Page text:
St Cohan’s Church, Merther, Tresillian, Truro, Cornwall, TR2 4AE.
NGR SW 863448
Merther Church is now owned and cared for by and as part of the Tregothnan Estate.
The parish was made a united benefice with Lamorran in1900, and Merther’s status was downgraded to a chapel of ease in 1904 when Holy Trinity, Tresillian became the parish church. It was finally and formally closed for public worship on 6th January 2021.
Merther is a salutary tale of what can happen through neglect.
Dedicated to St Cohan, who supposedly came to Cornwall from Brittany, and built his chapel and baptistery in a field still referred to as Scoan’s Field. The name “Merther” properly means “a place of martyrdom”, and we can roughly date Cohan’s death as sometime after the Saxon conquest of Cornwall by Athelstan in 938.
The church dates from around 1370, and consists of Nave, Chancel and South Aisle, and is now a roofless ruin, fenced off for safety.
After the Church was restored in 1844, the population shifted to Tresillian and once Holy Trinity became the parish church, Merther inevitably declined. It retained an intact roof up to the 1940s but, patriotically, the lead from the roof valley was removed to help the war effort which finally sealed its fate, with the last service being held on 25th July 1945.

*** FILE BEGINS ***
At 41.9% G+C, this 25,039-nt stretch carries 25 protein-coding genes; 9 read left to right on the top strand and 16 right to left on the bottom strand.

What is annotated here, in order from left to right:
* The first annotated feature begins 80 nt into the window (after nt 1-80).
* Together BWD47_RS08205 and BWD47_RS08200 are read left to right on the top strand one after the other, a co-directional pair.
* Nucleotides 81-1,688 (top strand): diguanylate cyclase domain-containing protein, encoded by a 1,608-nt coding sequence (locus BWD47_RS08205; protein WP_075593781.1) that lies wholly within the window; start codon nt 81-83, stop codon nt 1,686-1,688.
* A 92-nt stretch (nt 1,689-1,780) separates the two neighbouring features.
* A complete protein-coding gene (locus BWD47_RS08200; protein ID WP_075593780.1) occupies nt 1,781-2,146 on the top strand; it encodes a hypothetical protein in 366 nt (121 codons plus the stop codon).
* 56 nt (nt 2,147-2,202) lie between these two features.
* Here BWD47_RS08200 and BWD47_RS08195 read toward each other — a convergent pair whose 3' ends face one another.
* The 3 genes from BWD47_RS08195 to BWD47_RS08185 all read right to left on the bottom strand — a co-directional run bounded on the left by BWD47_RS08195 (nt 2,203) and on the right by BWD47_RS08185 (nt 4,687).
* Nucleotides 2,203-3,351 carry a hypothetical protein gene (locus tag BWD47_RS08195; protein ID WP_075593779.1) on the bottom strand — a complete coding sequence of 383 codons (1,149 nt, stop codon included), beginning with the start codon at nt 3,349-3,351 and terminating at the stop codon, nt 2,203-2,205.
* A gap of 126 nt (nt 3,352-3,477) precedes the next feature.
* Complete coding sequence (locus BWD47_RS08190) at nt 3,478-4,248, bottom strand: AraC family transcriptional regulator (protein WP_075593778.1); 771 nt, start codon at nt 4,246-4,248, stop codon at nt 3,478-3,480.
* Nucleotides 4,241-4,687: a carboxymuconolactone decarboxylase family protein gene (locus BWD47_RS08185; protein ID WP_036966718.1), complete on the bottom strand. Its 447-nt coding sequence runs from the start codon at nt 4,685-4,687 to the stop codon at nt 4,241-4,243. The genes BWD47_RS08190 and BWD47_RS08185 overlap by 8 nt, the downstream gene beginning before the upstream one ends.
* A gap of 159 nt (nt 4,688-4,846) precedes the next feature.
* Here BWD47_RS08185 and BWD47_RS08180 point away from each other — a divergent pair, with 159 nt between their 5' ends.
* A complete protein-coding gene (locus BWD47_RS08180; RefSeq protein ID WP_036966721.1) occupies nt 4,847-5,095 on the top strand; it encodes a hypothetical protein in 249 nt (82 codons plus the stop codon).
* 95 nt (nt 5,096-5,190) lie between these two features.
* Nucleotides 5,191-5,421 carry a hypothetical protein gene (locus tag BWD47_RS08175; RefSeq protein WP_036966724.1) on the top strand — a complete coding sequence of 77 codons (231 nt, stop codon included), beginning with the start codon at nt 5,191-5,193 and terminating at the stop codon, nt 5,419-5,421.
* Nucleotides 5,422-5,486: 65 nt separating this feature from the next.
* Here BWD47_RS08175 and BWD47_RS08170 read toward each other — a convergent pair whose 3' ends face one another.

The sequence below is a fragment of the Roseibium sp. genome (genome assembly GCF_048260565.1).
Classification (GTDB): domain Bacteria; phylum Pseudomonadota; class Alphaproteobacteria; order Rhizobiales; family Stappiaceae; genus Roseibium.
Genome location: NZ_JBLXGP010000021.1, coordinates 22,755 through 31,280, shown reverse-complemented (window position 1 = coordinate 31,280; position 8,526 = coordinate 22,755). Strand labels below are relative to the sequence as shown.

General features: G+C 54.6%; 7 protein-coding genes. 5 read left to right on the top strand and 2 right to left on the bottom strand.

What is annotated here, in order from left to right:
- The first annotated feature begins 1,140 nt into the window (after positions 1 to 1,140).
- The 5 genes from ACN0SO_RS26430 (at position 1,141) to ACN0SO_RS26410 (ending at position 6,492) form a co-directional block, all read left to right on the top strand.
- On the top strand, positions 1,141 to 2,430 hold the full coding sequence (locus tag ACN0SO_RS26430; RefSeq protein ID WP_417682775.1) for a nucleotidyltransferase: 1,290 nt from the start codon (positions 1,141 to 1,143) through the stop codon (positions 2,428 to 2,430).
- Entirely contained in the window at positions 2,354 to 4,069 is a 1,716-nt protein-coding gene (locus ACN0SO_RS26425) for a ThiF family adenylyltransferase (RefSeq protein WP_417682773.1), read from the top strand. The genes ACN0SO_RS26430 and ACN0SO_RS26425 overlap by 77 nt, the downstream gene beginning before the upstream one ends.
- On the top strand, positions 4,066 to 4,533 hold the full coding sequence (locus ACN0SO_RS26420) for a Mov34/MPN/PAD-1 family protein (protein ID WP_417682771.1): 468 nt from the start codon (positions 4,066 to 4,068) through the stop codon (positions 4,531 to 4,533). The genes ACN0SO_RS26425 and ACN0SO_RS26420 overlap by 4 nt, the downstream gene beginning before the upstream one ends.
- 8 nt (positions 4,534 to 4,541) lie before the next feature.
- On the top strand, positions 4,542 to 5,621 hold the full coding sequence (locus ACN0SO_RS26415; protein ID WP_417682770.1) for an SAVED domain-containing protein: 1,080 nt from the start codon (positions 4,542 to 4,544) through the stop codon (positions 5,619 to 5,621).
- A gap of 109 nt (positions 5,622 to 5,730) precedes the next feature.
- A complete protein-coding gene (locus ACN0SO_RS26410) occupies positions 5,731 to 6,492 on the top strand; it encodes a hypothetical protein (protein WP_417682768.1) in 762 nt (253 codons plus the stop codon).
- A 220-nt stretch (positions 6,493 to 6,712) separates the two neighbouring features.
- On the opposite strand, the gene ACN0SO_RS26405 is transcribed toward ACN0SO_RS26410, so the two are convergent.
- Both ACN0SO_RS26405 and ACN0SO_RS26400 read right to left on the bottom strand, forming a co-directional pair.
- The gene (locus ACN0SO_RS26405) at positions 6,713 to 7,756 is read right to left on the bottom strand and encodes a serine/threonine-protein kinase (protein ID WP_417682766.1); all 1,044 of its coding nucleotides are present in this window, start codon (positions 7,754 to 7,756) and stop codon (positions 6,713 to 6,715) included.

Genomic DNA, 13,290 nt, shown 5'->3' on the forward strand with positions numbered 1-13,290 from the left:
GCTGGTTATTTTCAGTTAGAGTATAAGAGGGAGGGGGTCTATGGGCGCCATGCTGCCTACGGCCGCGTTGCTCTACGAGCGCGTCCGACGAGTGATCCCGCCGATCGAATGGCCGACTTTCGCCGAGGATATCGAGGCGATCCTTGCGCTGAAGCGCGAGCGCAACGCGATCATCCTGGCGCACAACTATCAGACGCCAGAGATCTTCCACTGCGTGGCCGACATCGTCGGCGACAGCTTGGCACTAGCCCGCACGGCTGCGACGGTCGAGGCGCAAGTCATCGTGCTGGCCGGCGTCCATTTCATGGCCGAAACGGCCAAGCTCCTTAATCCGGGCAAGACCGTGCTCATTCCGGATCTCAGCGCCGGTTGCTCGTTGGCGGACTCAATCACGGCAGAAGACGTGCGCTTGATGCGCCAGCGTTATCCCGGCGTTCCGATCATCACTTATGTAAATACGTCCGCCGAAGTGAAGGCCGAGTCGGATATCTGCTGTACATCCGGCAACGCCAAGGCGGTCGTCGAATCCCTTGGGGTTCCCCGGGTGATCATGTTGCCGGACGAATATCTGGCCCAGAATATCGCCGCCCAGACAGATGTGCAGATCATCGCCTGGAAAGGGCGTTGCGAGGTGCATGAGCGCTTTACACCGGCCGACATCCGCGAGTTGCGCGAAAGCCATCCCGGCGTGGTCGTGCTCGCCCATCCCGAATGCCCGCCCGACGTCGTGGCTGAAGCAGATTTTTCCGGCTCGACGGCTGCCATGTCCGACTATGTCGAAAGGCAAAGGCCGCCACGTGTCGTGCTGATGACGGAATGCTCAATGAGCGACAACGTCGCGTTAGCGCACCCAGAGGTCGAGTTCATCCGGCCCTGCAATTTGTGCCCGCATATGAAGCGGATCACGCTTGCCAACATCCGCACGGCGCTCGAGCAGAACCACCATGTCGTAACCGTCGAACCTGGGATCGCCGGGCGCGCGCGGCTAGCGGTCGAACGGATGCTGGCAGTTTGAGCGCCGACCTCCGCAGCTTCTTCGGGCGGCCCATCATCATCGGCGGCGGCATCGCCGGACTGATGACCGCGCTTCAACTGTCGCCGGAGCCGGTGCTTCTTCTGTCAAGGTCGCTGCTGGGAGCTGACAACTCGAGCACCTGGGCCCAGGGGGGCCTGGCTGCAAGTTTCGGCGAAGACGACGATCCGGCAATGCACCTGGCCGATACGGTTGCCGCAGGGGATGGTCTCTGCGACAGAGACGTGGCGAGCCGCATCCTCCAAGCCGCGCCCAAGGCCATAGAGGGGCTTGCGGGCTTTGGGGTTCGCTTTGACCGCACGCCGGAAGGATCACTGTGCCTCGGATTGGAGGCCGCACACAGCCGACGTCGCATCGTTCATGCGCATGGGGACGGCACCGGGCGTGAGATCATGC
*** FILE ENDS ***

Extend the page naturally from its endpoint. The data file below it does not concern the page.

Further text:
Canon Miles Brown wrote in the Diocesan News in 1962 that “Merther, now officially declared a ruin, ivy covers the walls, brambles fill the Churchyard, whilst a determined tombstone or two struggles to keep its head above the tangle. The wooden top stage of the tower has gone, slates are off the roof of the Nave, and plaster and rafters and rubbish cover the floor. Pillars and arches are green with wet; and the sanctuary gives nourishment to mould and moss. In the spandrels of the arches retain the painted texts dear to the heart of a past age. One, facing the window opening by which entrance was gained, (the church was then presumably locked) read “How dreadful is this place”, which carried a meaning the original painters could not have envisaged”.
Two of the three bells were removed to Tresillian as part of the 1904 reconstruction of Tresillian, the third was removed to Kenwyn for safe keeping and was subsequently incorporated into the expanded ring of six at St Clement (from whence it can still be heard across the water in Merther).
The furnishings removed from Merther to Tresillian can be seen at Holy Trinity; The piscina formerly on the south side of the Chancel; the bearded 15th century Cataclews stone effigy of St Anthony; the font, of Pentewan stone, square in shape, & 12th century Norman in origin; and lastly, the Pulpit, is Jacobean work dating from the 17th century. There is also a granite bracket-type holy water stoop thought to be not later than 16th.
Merther is a place of peace.